For anyone that has seen articles or news reports about mold contamination they have likely heard the terms Black Mold or Toxic Mold. These terms are often used by people with little or no expertise in mold issues.
Media reports often refer to a type of mold known as Stachybotrys chartarum (also sometimes called Stachybotrys atra) as black mold or toxic mold. The CDC reports it can grow on material with a high cellulose and low nitrogen content, such as fiberboard, gypsum board, paper, dust and lint. Growth occurs when there is moisture from water damage, excessive humidity, water leaks, condensation, water infiltration or flooding. While the media often fixates on Stachybotrys, the CDC states that all molds should be treated the same with respect to potential health risks. In other words, just because a mold problem in a building does not involve Stachybotrys, does not mean there might not be a problem and potential health concerns.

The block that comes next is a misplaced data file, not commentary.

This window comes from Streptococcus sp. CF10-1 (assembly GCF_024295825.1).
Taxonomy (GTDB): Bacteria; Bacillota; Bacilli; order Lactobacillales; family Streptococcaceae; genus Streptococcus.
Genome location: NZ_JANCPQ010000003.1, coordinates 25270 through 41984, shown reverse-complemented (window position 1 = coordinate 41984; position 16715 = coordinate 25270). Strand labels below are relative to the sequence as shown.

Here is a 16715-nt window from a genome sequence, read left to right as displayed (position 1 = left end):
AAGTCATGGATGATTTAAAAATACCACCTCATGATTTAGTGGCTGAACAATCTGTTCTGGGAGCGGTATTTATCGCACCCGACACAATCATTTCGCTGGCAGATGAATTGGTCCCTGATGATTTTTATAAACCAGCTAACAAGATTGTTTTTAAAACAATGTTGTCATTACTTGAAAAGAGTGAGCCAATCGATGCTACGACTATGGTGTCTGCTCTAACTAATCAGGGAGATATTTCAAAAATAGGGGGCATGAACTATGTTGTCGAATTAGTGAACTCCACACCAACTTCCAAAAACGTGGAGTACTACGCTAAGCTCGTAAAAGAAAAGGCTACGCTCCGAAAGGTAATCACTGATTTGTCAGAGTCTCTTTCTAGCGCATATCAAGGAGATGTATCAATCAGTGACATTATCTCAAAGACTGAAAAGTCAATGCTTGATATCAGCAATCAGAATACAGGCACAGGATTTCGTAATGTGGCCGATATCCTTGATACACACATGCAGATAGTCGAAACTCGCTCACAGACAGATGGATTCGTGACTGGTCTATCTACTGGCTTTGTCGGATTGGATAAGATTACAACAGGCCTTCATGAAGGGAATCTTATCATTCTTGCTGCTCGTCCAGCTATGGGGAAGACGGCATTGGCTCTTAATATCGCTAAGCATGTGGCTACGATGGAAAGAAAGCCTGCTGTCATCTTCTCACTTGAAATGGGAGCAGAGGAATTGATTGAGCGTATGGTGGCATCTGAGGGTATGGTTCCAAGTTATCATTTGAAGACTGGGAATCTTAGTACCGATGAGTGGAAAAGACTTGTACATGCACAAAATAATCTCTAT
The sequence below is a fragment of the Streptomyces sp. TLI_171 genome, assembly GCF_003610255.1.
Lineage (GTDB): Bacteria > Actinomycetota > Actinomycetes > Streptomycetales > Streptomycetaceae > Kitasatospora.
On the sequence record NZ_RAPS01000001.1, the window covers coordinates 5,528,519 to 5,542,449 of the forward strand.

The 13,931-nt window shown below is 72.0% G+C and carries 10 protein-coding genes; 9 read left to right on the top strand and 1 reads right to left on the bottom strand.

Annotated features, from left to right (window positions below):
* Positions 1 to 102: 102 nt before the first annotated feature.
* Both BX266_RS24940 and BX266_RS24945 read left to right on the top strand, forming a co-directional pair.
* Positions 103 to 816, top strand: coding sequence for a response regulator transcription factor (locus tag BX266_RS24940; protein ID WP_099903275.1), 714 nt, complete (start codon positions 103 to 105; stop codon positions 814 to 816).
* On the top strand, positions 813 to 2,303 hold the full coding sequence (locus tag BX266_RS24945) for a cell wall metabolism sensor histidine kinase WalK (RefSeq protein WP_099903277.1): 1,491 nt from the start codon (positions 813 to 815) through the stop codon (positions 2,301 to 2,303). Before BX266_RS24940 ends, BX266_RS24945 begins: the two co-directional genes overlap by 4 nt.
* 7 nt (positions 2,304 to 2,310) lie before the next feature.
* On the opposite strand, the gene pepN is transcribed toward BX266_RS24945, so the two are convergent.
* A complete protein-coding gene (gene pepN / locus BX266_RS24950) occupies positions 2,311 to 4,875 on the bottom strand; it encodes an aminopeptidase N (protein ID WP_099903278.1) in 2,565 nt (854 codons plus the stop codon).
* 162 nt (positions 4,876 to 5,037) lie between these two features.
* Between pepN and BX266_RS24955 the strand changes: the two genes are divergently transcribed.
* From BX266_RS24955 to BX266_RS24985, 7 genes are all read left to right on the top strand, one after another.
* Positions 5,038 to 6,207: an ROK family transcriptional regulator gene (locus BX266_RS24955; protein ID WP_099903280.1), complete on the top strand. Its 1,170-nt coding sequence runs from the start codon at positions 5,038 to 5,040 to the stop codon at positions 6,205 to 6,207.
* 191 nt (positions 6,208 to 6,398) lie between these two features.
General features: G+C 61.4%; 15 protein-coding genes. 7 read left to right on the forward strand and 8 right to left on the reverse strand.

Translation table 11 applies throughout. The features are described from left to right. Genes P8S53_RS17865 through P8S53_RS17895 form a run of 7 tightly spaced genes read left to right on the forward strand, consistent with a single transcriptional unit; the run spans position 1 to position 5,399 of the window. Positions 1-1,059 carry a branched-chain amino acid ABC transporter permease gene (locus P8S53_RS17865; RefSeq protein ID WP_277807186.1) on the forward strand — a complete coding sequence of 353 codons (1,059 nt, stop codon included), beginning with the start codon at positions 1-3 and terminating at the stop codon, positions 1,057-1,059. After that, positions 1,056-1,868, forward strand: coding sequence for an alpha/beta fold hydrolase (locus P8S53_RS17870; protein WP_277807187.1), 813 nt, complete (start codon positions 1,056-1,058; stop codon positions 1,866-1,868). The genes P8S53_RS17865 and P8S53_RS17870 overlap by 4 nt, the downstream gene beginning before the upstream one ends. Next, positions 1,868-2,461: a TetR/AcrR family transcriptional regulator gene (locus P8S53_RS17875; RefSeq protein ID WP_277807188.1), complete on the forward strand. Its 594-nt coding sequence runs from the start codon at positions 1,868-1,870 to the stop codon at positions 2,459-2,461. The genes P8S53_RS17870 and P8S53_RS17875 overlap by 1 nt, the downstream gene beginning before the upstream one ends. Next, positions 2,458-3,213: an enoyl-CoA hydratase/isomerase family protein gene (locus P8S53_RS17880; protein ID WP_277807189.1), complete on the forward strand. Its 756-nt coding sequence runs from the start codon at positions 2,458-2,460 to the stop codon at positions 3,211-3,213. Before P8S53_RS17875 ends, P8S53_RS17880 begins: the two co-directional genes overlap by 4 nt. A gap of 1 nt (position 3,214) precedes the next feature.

Another thing to keep in mind is that for some types of mold, depending on its food source and other environmental conditions, could appear black, green or other colors. The color of the mold does not necessarily indicate if it is a potential health threat or if it is toxic.
Some types of mold associated with water damaged buildings, such as Stachybotrys and numerous others, can produce toxins, known as mycotoxins. However, just because a mold that can produce mycotoxins is present does not mean people are being exposed to mycotoxins. Environmental conditions, such as competition from other microbial organisms, can impact whether a mold produces mycotoxins or not. The only way to know for sure if mycotoxins are present is to test specifically for them.
Exposure to any type of mold at elevated levels in the air people breathe or come in contact with could act as an allergen, respiratory irritant or even an asthma trigger in some people. Indoor environmental testing determines what types of mold are present and at what concentrations.